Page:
Adaptation: We can reason from what we know of ourselves to the nature of Him who is eternal, immortal and invisible

 One of the greatest words of Scripture tells us that man was made “in the image of God.” From that phrase, throbbing with hope, we gather that our moral and spiritual nature was planned on the same model as God’s… This thought lies at the basis of all our reasonings about God.

 Of course, there must always be the limitations of the finite, the shadows of mortality falling thick and dense, the wilting effect of sin; but nevertheless there is so great a similarity between God and us, that we can reason from what we know of ourselves to the nature of Him who is eternal, immortal and invisible. This is especially true of love. We use the term of the mysterious affinity between parent and child, friend and friend, husband and wife. It is the strongest factor in our nature, which bridges distance, defies time, triumphs over impassable barriers, and irradiates with golden light …ordinary people. We cannot explain it. We only know that when this passion takes possession of us, it eliminates self, and makes another’s interests the pivot of thought and effort and life. Then, turning from ourselves to God, we cry, “It is thus that God feels towards man.” “God loved the world.” “He loved me.”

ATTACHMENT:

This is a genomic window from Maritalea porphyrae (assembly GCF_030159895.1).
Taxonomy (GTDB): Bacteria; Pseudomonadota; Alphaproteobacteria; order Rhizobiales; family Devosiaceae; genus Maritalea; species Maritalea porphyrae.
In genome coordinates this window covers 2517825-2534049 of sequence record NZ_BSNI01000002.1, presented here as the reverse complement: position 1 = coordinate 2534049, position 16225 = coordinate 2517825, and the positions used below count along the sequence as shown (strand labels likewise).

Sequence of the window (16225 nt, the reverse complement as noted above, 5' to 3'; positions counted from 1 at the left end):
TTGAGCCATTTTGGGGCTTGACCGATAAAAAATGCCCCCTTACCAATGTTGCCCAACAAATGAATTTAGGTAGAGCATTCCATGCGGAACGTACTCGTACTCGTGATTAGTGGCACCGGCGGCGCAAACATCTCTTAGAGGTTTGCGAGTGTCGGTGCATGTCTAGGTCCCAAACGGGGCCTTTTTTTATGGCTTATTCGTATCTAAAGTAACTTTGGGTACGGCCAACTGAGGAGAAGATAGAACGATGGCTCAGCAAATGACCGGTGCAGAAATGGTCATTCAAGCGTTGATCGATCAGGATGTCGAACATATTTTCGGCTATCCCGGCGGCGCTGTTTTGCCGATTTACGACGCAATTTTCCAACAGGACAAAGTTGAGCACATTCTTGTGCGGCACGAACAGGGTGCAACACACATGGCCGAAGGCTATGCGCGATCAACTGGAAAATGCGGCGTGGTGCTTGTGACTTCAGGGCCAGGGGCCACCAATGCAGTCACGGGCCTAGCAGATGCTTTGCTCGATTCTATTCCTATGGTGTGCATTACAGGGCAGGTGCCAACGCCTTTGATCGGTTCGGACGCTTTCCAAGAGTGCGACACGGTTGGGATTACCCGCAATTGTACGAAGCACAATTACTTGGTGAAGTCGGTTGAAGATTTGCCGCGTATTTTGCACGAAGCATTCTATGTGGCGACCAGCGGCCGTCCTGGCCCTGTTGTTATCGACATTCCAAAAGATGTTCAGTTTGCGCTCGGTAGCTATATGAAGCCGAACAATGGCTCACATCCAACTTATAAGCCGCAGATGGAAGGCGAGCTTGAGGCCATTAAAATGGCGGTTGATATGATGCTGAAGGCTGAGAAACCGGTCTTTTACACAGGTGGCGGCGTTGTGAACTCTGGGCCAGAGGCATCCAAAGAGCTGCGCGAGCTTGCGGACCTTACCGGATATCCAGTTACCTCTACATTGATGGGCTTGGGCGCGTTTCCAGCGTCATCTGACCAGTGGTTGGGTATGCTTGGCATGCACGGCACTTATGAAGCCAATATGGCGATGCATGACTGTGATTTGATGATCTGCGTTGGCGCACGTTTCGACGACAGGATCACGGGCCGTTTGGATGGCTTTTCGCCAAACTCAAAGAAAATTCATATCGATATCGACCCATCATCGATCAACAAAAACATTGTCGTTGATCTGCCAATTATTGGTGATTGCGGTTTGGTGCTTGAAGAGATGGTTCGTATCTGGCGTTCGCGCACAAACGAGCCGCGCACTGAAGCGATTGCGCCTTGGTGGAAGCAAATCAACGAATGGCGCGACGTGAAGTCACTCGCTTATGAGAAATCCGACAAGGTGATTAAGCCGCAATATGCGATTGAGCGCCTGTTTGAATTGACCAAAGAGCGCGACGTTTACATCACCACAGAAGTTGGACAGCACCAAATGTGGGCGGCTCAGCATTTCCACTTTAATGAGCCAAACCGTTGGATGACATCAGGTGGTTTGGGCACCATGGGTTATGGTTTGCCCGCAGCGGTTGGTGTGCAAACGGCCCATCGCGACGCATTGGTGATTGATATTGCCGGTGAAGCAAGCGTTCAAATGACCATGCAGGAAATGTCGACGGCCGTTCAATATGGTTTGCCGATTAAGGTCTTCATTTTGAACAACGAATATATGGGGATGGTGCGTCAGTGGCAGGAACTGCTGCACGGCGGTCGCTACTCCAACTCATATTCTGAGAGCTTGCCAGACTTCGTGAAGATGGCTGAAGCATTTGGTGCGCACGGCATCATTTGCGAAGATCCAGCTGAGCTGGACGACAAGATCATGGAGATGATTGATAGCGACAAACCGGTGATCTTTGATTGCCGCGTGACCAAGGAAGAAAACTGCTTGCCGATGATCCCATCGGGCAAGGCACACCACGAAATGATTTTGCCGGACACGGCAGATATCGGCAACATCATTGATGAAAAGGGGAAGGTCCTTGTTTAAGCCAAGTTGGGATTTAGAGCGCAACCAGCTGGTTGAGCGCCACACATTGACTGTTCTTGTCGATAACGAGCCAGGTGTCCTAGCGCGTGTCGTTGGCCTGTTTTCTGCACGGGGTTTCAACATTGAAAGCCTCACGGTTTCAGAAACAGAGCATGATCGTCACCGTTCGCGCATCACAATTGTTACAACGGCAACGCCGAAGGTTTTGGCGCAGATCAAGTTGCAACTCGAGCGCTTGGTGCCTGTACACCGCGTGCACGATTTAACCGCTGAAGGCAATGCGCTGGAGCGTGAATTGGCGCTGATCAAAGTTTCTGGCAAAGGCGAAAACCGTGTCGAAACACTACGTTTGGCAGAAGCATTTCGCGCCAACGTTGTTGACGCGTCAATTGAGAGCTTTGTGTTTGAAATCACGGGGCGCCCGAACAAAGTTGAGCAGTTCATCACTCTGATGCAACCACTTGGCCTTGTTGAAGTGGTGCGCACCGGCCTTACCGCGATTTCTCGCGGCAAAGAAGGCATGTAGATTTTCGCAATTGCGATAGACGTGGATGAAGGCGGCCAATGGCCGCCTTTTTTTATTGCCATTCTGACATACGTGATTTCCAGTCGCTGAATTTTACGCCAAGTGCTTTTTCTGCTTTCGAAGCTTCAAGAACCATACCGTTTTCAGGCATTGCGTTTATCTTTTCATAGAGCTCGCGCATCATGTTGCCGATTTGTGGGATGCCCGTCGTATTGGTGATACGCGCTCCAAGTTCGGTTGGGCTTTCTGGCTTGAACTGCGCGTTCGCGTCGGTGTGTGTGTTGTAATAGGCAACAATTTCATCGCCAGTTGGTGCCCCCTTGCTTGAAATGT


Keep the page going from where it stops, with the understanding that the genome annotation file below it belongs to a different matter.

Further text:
–A wee running discourse on love, selected from the writings of F.B Meyer (to be continued)

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